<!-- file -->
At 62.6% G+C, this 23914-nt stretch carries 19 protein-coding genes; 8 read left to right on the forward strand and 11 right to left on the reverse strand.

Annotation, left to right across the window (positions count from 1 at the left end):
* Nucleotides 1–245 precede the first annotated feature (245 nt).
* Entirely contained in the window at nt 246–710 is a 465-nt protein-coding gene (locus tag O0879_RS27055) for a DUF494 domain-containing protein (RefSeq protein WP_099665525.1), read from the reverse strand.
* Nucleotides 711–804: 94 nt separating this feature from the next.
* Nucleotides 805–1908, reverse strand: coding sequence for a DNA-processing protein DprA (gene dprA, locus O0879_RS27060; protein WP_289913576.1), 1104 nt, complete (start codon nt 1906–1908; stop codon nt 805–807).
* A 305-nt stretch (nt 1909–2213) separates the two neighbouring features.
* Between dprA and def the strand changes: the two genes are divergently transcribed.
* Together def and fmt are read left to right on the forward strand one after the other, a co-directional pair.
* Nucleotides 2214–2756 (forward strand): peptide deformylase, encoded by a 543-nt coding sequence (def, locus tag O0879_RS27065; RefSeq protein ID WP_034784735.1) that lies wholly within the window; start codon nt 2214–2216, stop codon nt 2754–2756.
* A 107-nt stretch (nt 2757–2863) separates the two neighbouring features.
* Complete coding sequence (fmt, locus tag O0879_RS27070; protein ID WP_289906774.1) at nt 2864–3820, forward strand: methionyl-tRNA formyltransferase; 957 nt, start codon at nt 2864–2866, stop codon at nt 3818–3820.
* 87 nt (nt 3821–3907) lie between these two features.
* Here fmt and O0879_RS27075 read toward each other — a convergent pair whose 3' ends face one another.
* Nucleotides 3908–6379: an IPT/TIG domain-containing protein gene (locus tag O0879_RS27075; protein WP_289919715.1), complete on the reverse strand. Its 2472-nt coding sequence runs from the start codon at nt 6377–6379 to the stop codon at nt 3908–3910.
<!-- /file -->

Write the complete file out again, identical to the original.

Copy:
At 62.6% G+C, this 23914-nt stretch carries 19 protein-coding genes; 8 read left to right on the forward strand and 11 right to left on the reverse strand.

Annotation, left to right across the window (positions count from 1 at the left end):
* Nucleotides 1–245 precede the first annotated feature (245 nt).
* Entirely contained in the window at nt 246–710 is a 465-nt protein-coding gene (locus tag O0879_RS27055) for a DUF494 domain-containing protein (RefSeq protein WP_099665525.1), read from the reverse strand.
* Nucleotides 711–804: 94 nt separating this feature from the next.
* Nucleotides 805–1908, reverse strand: coding sequence for a DNA-processing protein DprA (gene dprA, locus O0879_RS27060; protein WP_289913576.1), 1104 nt, complete (start codon nt 1906–1908; stop codon nt 805–807).
* A 305-nt stretch (nt 1909–2213) separates the two neighbouring features.
* Between dprA and def the strand changes: the two genes are divergently transcribed.
* Together def and fmt are read left to right on the forward strand one after the other, a co-directional pair.
* Nucleotides 2214–2756 (forward strand): peptide deformylase, encoded by a 543-nt coding sequence (def, locus tag O0879_RS27065; RefSeq protein ID WP_034784735.1) that lies wholly within the window; start codon nt 2214–2216, stop codon nt 2754–2756.
* A 107-nt stretch (nt 2757–2863) separates the two neighbouring features.
* Complete coding sequence (fmt, locus tag O0879_RS27070; protein ID WP_289906774.1) at nt 2864–3820, forward strand: methionyl-tRNA formyltransferase; 957 nt, start codon at nt 2864–2866, stop codon at nt 3818–3820.
* 87 nt (nt 3821–3907) lie between these two features.
* Here fmt and O0879_RS27075 read toward each other — a convergent pair whose 3' ends face one another.
* Nucleotides 3908–6379: an IPT/TIG domain-containing protein gene (locus tag O0879_RS27075; protein WP_289919715.1), complete on the reverse strand. Its 2472-nt coding sequence runs from the start codon at nt 6377–6379 to the stop codon at nt 3908–3910.